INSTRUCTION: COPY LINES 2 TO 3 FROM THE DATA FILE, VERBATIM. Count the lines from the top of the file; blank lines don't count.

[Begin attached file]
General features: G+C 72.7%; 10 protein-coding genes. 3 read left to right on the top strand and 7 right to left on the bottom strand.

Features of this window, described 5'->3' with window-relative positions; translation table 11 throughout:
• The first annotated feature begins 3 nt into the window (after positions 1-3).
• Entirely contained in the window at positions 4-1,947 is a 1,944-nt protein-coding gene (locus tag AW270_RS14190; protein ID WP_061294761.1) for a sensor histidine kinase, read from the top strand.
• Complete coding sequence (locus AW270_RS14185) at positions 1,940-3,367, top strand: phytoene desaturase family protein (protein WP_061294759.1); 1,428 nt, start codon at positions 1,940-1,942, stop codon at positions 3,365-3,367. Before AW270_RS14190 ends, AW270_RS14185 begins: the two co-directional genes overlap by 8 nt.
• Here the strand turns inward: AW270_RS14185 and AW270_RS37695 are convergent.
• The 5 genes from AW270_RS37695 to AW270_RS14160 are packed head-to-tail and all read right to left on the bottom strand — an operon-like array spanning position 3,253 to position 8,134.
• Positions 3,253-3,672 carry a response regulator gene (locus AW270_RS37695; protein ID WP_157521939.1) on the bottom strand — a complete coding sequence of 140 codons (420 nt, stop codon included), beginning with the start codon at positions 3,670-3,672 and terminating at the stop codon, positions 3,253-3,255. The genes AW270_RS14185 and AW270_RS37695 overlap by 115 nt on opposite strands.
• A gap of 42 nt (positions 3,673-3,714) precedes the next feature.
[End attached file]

Features of this window, described 5'->3' with window-relative positions; translation table 11 throughout:
• The first annotated feature begins 3 nt into the window (after positions 1-3).